by F.B. Meyer
Thou madest him to have dominion - Psalm 8:6
Yes, broken, beaten, fallen, O child of man, thou wast made to have dominion. Not only over cattle, birds, and fish, but over thine own wonderful nature. Within thee there is a realm as full of multitudinous life as Paradise was when God brought the animals to Adam that he might name them; and over all this thou wast meant to rule. Yea, thou wert made to have dominion also over the wicked spirits that are thy sworn foes. A royal, regnant, victorious life was that which thy Creator inbreathed. There is no reason, on God's side, or in thy original constitution, why thou shouldst not exercise thy dominion. Remember, thou wast made to have dominion.
We see not yet all things put under us. There is open revolt and anarchy within. The will resembles the ancient kings whose sway was limited by proud and strong barons. The animal creation largely defies us, and is in this the symbol of our loss of authority everywhere. But look away to Jesus. This old psalm is fulfilled in Him. His glorious nature rose, by its inherent glory, to the right hand of power. All authority is his in heaven and on earth. And in proportion as we identify ourselves with Him, and receive his life, we regain our lost dominion. He makes us kings and priests unto God. We share a life which neither death nor the devil can master.
What shall we say of the excellency of his name, who is not only our Creator, but our Redeemer, and who at such great cost to Himself has replaced on our brows the crown that sin tore from them? He made us to have dominion by the word of creation. He made us kings unto God by his blood. His name shall, therefore, be honoured through all the earth.
And they that know thy name will put their trust in thee - Psalm 9:10
We do not trust, because we do not know. If we were once to know God, it would seem as absurd to doubt Him as to fear that we should fly off at a tangent from the surface of the earth. Men complain of their little faith: the remedy is in their own hands; let them set themselves to know God. We may know about God, and yet not know Him. We may hear what others say about Him, but have no direct and personal acquaintance. "That I may know Him," said the Apostle.
The materials for the knowledge of God are all around thee; make use of them. Think of the promises by which God has bound Himself to succour those that come to Him; of the record of his gracious interpositions for his saints; of the necessity that He should maintain his character and reputation in the face of the universe.
Above all, argue, as Jesus bade, from your own heart. Would you give stones to hungry babes, and scorpions into childish hands? Would you desert a forlorn and hunted soul that trusted? Would you insist on a certain measure of agony before stepping in to deliver? Would you take delight in inflicting needless anguish? And will God? Trust may be read as the superlative of true. To trust is to count God true, though circumstances belie; to count Him truer than the melancholy forebodings of our hearts; to count Him our truest and tenderest Friend. "Yet let God be true, though every man is proved to be a liar."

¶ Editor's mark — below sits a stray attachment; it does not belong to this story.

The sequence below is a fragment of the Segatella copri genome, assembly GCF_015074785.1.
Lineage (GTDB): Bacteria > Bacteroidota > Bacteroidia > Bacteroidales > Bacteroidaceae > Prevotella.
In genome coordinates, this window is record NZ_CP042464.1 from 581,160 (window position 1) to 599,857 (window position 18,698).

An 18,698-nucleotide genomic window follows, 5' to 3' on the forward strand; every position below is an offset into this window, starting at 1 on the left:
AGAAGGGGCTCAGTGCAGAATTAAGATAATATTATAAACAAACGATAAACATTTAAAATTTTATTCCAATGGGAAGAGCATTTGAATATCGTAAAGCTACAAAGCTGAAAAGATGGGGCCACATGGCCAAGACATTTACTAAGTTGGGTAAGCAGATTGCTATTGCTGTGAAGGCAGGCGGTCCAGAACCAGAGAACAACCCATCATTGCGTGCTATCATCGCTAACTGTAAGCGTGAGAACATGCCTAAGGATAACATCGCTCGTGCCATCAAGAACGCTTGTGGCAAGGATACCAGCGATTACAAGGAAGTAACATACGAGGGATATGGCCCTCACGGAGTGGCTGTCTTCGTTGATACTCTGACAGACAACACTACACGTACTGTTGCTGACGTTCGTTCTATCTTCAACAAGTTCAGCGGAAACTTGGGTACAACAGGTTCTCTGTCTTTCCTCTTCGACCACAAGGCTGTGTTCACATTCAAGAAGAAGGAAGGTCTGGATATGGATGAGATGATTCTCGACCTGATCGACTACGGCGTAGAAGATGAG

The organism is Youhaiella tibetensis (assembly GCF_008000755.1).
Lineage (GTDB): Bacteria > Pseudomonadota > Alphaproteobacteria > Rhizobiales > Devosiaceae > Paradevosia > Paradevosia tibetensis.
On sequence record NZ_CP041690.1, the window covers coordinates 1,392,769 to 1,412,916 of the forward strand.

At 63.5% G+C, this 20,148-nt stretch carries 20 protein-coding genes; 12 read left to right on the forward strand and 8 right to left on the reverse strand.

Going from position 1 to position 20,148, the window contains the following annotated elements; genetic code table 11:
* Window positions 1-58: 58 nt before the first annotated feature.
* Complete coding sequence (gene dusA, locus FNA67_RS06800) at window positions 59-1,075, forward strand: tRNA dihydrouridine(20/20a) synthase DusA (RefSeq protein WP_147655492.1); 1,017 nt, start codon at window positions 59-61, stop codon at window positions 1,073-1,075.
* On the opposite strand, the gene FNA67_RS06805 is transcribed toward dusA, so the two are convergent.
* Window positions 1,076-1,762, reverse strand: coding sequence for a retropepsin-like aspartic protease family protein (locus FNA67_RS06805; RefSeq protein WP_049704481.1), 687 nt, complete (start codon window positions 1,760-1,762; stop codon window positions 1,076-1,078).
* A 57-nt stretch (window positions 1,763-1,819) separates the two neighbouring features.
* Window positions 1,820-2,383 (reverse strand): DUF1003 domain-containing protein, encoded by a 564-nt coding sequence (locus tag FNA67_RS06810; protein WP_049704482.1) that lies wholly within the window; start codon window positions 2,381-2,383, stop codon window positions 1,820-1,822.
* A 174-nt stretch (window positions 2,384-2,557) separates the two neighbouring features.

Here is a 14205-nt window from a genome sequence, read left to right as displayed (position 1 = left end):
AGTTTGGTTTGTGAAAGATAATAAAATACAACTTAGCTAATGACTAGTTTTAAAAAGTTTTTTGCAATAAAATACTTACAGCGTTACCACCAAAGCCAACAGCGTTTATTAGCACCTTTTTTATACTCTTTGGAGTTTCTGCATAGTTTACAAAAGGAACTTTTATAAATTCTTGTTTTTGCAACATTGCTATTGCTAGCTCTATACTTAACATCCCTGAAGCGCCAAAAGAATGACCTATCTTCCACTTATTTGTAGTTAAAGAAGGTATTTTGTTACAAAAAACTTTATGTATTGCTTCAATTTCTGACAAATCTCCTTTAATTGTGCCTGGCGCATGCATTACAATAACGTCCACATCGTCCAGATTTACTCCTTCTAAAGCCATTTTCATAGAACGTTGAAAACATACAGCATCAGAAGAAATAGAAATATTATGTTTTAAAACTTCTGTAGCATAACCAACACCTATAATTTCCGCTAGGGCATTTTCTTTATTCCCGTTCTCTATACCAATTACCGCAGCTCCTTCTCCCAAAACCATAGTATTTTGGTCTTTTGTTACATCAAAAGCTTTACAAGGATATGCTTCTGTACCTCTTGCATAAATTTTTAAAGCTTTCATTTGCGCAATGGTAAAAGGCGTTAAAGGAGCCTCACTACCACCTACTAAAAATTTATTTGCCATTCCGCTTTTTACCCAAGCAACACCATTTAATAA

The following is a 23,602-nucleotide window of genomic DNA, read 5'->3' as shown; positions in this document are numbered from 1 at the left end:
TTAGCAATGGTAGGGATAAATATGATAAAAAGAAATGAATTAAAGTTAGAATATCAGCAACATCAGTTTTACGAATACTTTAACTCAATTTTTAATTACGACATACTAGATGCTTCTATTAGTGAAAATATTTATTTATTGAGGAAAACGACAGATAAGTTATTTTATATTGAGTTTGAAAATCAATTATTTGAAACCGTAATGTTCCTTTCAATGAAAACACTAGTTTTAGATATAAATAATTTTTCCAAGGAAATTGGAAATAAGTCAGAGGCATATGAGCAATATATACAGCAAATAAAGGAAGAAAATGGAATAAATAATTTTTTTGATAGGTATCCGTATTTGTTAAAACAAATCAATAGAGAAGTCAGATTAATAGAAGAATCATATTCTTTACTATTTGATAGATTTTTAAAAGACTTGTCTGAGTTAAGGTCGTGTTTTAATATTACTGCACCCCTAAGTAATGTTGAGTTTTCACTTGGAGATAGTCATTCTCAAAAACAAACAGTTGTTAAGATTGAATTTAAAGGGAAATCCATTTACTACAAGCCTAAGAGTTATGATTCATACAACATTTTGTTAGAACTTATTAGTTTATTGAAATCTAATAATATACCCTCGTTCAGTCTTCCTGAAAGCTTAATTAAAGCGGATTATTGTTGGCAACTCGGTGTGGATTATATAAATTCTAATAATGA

But for all this, you must make time. You cannot know a friend in hurried interviews, much less God. So you must steep yourself in deep, long thoughts of his nearness and love.
Why standest thou afar off, O LORD? - Psalm 10:1
Men in sorrow do not always speak wisely; and they ask many questions which God does not answer. Here is one. God does not stand afar off and hide Himself in times of trouble. As the psalmist sings, in a happier mood, "He is a very present help in time of trouble." But He permits trouble to pursue us, as though He were indifferent to its overwhelming pressure; that we may be brought to an end of ourselves, and led to discover the treasures of darkness, the unmeasurable gains of tribulation. No cross, no crown. No pain, no gain.
We may be sure that He who permits the suffering is with us in it. The form of the Fourth may be hard to distinguish, but it is there in the fire. It may be that we shall only see Him when the trial is passing; but we must dare to believe that tic never leaves the crucible. Our eyes are holden; and we cannot behold Him whom our soul loveth. It is dark - the bandages blind us so that we cannot see the form of our High Priest. But He is there, deeply touched. Let us not rely on feeling, but on faith in his unswerving fidelity; and though we see Him not, let us talk to Him in whispers as though we could detect Him.
"I take the pain, Lord Jesus, from thine own hand,
The strength to bear it bravely, Thou wilt command."
Directly we begin to speak to Jesus, as being literally present, though his presence is veiled, there comes an answering voice which shows that He is in the shadow, keeping watch upon his own. Do not be afraid of the darkness. Behind the cloud, the sun is shining. Little child, your Father is as near when you journey through the dark tunnel as when under the open heaven! Go nearer, and you will feel Him!